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ATLANTA — A beautiful throw for a storybook ending.

Alabama’s 26-23 overtime victory over Georgia in the College Football Playoff Championship Game was far from perfect, but the very last play in Mercedes-Benz Stadium was flawless. After having just been sacked, quarterback Tua Tagovailoa sent a 41-yard prayer to fellow true freshman DeVonta Smith as he made his way down the left sideline to the end zone.

“I was just like catch it,” Smith said, “and we win.”

And boy, did Alabama win. The Crimson Tide secured its 17th national championship title with that overtime bomb. It accomplished something that seemed to be slipping away by halftime.

The Crimson Tide trailed 13-0 after the first two quarters. Its offense produced a measly 94 total yards compared to Georgia’s 223. There was no rhythm, no groove in which to to be settled.

“We have to do something,” Alabama coach Nick Saban said at halftime.

Oh, he did. Saban pulled starting quarterback Jalen Hurts and tossed Tagovailoa in the spotlight.

Hurts started every game this season. Tagovailoa had played in eight of Alabama’s 13 prior games, but never with the outcome o the line. This was big.

“We just can’t move the ball effectively,” Saban said at halftime. “We haven’t been able to throw it effectively at all, and I don’t think it’s just all the quarterback. I think it’s the whole group.”

Well, perhaps. But the fact remains that Hurts wasn’t helping the situation. Through two quarters, Hurts completed 3 of 8 passes for 21 yards. He also carried the ball six times for 47 yards.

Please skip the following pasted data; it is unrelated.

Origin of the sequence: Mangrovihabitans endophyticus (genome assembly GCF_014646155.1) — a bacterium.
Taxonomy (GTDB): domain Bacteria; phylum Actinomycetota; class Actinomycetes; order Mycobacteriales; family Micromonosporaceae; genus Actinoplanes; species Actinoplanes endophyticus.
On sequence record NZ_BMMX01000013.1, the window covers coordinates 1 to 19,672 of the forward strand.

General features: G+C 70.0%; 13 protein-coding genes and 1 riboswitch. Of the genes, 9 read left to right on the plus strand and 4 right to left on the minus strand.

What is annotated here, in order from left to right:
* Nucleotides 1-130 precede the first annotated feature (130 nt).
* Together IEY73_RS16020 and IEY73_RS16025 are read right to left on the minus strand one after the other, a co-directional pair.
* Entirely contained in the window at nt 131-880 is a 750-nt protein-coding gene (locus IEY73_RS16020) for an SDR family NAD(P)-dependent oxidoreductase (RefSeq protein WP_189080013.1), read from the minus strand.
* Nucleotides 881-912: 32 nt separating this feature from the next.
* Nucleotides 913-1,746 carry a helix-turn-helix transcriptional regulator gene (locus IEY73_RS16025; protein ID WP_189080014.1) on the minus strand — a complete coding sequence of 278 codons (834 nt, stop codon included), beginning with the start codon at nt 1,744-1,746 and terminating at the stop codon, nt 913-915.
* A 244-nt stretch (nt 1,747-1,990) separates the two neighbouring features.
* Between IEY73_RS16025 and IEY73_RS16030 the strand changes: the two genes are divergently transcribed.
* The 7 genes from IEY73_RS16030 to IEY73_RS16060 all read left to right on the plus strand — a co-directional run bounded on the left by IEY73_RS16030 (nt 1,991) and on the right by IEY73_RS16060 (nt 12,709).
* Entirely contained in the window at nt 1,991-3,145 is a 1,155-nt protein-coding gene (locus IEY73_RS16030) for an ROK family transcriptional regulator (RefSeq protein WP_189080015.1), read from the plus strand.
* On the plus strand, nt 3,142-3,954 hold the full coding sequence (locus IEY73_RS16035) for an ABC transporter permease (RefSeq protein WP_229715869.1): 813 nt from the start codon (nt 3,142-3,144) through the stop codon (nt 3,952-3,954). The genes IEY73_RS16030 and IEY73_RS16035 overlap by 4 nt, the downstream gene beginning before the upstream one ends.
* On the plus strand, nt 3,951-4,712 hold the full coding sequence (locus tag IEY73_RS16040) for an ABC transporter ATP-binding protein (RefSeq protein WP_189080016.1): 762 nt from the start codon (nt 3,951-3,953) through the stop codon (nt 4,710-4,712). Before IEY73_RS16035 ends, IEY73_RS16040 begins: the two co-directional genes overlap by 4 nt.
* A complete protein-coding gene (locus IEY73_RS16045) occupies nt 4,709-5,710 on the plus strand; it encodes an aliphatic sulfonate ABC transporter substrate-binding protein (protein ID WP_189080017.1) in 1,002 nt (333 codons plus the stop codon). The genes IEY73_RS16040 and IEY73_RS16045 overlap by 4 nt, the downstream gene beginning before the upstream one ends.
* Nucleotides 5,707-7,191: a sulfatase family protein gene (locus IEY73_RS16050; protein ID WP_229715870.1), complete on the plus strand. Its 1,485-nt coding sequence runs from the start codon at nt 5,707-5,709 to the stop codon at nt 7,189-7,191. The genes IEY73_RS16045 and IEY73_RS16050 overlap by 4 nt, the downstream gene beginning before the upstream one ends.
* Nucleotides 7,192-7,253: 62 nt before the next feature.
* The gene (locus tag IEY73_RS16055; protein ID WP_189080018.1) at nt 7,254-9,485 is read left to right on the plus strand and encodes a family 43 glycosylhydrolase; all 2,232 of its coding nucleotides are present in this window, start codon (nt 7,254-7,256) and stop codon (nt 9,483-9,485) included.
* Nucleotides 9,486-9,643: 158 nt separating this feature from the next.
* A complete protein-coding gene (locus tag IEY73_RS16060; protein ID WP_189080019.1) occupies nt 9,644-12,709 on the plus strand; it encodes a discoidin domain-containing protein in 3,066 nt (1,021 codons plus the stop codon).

Enter Tagovailoa.

“I was there for my team,” Hurts said. “Very supportive, like he has been for me all year.”

The first thing Tagovailoa did as the Crimson Tide’s master was run for 4 yards on his own. He then hit UA tight end Hale Hentges with a 2-yard pass. On third and four, Tagovailoa was sacked for a loss of 4 yards.

Alabama went three-and-out to open the second half with Tagovailoa, something Hurts did three times in the first half.

That was just a warm-up. Tua time.

“Everybody was saying one thing,” Smith said. “It’s ain’t over until the last whistle.”

Clearly not.

The next drive, Tagovailoa moved Alabama down the field. His first move was a deep shot to wide receiver Calvin Ridley, but he threw just a little too far. That didn’t end up mattering because six plays later, Tagovailoa connected with wide receiver Henry Ruggs III for a 6-yard touchdown pass.

Hurts was one of the first people to find Tagovailoa in celebration.

“I love you,” the veteran told the rookie. “This is what you were made for.”

He was made to complete 14 of his 24 passes for 166 yards and to run for 27 yards on 12 carries. He was also made to throw an interception, because nobody is perfect.

Most importantly, Tagovailoa was made to throw that dime of a pass to Smith in the end zone and win the biggest game of the season for the Crimson Tide.

“I was surprised he threw it, but he threw it,” Hurts said. “He made the play.”